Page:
Emma Morris is a married mother of two children, with another on the way. She wrote a courageous, bare-all article for The Courier Mail recently, sharing how she had her first abortion at 16. And it didn’t end there.

“It’s been about 27 years since my first abortion. I was a naive 16-year-old who got ushered off to an abortion clinic by her boyfriend and his father, now having virtually no memory at all as to the details of what happened. Pain, grief and trauma will do that to a person.

What I can tell you is that, when my eyes opened in that “recovery” room, I was forever a different person – because not only a baby was killed inside of me that day, but part of my soul died as well. But nobody else could see that part of me died too because I became very good at hiding my pain.

Something else grew, and that was an unhealthy, obsessive desire to get pregnant again to replace my baby. You would think that after suffering so much grief the last thing you would want to do would be to get pregnant again, particularly when your circumstances were exactly the same.

But get pregnant I did, again and again. Unfortunately, this is an all-too-familiar cycle for many post-abortive women.
I found myself often playing out the same scenario of an “unplanned” pregnancy to a man who didn’t want a bar of being a father. All I wanted to do was replace my babies. But time and time again I found myself back at an abortion clinic.

The truth is, in the absolute deepest part of my soul, the last thing I wanted to do was to have another abortion. So why couldn’t I get out of the cycle? And why didn’t anyone, particularly at an abortion clinic, ask me what was going on? They just booked me in, took my money, gave me a quick five minute “counselling” session and the rest was history.

As the years went on, in order to suppress the worsening pain, I went on antidepressants and started seeing psychiatrists, psychologists and counsellors. And not one person asked if I’d had an abortion. Did they not know the damage it does to women? Does anyone know?

I found myself having gone from a super-fit, happy and healthy teenager, to an excessive alcohol and drug user, leading a promiscuous lifestyle, still desperately trying to fill the void of that lost child.

But no drink, pill or man could ever replace my babies. And nothing could ever turn back the years and turn me into that same girl.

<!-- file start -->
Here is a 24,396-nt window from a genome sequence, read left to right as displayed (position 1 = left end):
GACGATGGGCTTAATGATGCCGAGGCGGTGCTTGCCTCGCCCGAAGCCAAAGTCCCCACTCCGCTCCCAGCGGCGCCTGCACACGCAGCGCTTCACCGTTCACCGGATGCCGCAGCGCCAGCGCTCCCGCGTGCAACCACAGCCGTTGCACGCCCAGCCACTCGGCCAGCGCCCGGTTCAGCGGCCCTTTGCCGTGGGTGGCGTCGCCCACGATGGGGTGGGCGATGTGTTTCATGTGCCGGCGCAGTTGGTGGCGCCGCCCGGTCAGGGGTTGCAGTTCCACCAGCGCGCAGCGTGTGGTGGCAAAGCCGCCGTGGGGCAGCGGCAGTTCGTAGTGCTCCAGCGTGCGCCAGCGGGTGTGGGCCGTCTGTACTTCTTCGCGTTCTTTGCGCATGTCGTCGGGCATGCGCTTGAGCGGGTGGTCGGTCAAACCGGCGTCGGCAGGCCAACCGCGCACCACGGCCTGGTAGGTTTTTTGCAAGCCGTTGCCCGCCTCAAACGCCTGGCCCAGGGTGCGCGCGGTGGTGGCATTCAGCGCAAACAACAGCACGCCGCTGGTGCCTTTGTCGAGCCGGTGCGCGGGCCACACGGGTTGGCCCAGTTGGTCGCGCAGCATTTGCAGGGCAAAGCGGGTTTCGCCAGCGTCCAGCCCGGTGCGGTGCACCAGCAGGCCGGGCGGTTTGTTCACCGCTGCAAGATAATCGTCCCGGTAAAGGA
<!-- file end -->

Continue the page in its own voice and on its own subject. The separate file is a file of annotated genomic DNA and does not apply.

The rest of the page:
I was lost, desperately miserable, struggling with suicidal tendencies and a self-loathing that was beyond words. I was self-destructing and on a downward spiral, and I knew it. But I didn’t know what to do, so I kept numbing myself with alcohol and drugs until one day I could do it no more.

I started to really look inward and see where the pain was coming from. The healing journey has been slow – very, very slow.

One of the countless problems with abortion is that it is almost impossible to find out the truth about the extent to which it harms women. Because, as research by Dr Theresa Burke in her book Forbidden Grief shows, during the post-abortion journey, many women will completely deny ever having had an abortion, and then completely deny that it has affected them in any negative way.

I can tell you that abortion greatly and deeply affects many women.

As a community, let’s stand together and support women with unplanned pregnancies. Let’s show each woman that having a baby is something that she can do, that she won’t be alone but will be supported.

The last thing she wants to hear is “I’ll support you in whatever you want to do”, or “You can’t have this baby.” Who do we think we are to tell her that?

It’s a natural instinctive reaction, on a very deep level, for a woman to want to have her baby. It’s up to us to help her through the process, regardless of the situation.

I only wish, in all of the unplanned pregnancies I faced, that just one person had said that to me. Because no one ever did. They coerced, forced or abused me into having an abortion, and then left me alone to carry the grief and trauma myself.”

by Emma Morris.

Read more about abortion grief and the support available HERE.


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Nikki's Story

Nikki was 17 and hadn't been living in Australia for long when she discovered she was pregnant. She chose Nahla.

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